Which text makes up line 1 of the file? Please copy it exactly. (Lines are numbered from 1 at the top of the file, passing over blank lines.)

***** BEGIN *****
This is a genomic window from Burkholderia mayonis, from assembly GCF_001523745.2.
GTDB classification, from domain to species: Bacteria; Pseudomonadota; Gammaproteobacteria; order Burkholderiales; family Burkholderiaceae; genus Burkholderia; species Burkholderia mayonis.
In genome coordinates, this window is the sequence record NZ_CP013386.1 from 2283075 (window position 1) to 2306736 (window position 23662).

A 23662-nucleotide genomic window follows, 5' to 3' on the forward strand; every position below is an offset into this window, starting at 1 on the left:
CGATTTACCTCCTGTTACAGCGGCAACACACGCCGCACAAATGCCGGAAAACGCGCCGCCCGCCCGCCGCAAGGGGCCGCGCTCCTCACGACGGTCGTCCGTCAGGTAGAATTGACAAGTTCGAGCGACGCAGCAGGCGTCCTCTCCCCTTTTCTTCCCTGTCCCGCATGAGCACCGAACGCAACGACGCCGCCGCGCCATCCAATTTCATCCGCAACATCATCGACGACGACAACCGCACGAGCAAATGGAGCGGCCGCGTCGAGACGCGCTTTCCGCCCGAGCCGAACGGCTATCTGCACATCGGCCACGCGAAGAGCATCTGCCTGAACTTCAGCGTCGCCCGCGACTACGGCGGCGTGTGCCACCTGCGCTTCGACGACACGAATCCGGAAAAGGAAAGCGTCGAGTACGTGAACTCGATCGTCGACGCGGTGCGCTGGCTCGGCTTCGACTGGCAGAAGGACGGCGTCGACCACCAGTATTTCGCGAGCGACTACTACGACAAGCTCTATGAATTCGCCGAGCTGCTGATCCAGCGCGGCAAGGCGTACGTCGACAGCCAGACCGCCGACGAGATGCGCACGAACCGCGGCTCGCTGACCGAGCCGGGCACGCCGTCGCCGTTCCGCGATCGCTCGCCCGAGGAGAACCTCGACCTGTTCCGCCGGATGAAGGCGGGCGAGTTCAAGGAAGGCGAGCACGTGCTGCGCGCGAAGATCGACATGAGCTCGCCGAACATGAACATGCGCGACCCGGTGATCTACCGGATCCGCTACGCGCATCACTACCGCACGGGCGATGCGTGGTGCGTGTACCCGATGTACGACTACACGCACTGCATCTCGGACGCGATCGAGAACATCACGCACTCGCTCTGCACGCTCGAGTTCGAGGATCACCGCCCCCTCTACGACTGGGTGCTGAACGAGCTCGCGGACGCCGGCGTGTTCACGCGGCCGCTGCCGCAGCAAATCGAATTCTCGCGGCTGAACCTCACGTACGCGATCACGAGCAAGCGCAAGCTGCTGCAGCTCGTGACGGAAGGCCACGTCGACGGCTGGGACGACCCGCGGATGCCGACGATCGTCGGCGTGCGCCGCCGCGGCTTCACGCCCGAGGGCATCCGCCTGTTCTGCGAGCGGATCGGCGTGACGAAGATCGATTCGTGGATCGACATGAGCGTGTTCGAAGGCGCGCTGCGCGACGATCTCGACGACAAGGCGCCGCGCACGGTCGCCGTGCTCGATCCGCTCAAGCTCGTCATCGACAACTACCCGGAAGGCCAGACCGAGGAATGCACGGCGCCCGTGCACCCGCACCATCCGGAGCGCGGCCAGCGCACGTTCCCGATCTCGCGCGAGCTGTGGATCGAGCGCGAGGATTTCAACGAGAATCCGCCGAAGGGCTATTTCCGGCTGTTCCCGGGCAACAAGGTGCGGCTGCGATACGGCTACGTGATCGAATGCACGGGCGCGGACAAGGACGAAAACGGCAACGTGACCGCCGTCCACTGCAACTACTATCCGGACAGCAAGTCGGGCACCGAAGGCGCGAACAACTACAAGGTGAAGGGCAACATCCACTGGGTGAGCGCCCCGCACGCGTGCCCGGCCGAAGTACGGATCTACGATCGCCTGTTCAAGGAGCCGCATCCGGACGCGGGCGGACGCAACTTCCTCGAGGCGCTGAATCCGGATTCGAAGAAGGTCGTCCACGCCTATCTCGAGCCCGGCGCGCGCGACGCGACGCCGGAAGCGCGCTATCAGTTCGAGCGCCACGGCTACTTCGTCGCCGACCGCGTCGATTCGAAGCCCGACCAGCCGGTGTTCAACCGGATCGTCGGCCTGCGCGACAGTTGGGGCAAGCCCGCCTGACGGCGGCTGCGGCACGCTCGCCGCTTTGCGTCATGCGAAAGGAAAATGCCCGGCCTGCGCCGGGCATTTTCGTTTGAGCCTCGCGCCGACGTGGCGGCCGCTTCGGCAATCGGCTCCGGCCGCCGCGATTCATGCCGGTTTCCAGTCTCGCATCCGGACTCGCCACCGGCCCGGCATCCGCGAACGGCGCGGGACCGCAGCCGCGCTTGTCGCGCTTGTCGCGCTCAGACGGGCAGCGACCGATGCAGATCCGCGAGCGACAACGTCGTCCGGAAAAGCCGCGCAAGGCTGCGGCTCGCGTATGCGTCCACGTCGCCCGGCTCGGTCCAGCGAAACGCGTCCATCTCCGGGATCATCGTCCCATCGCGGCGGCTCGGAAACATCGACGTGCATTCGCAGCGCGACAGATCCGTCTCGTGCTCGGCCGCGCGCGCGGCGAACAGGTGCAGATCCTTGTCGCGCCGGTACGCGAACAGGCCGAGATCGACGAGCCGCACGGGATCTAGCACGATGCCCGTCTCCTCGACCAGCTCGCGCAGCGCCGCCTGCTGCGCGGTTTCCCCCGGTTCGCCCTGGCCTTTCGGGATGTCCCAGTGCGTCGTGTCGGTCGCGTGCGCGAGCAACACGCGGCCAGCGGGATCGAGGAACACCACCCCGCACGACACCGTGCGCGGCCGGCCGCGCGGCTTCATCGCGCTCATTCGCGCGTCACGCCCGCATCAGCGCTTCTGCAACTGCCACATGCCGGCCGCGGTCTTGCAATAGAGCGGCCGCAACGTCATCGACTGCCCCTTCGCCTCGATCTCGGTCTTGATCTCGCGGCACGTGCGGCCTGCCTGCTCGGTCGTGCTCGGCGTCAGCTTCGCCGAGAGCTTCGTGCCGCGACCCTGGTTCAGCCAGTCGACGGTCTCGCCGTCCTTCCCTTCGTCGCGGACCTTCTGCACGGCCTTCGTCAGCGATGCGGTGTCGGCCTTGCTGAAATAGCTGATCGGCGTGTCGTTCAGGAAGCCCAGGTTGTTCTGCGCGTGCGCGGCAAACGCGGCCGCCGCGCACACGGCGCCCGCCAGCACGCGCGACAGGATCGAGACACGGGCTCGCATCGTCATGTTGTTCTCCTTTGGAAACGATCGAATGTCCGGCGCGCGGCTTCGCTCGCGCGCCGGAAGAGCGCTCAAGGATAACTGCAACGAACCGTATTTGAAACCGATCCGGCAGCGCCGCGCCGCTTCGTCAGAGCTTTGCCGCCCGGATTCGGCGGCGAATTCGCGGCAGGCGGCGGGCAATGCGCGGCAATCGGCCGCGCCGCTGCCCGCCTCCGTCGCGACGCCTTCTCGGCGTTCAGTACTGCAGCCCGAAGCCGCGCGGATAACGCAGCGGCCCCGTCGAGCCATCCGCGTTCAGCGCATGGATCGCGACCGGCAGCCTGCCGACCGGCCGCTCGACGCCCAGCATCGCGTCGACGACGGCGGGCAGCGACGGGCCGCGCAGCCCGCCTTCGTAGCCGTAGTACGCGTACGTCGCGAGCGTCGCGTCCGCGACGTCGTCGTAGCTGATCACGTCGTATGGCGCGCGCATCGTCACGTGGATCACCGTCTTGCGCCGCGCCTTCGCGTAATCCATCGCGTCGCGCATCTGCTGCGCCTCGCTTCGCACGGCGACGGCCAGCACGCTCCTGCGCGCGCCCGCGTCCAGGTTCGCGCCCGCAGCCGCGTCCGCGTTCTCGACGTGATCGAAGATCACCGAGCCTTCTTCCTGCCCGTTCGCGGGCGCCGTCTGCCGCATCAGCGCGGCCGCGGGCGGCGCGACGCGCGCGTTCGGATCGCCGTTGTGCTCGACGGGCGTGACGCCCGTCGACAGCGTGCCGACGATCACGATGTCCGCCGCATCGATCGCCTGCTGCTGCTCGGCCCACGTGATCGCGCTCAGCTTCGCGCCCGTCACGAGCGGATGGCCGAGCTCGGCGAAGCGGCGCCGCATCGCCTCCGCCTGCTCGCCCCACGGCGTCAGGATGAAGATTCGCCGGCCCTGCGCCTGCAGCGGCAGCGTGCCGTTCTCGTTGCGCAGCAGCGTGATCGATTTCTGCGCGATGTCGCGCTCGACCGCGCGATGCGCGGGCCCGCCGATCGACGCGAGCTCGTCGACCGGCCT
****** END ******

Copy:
This is a genomic window from Burkholderia mayonis, from assembly GCF_001523745.2.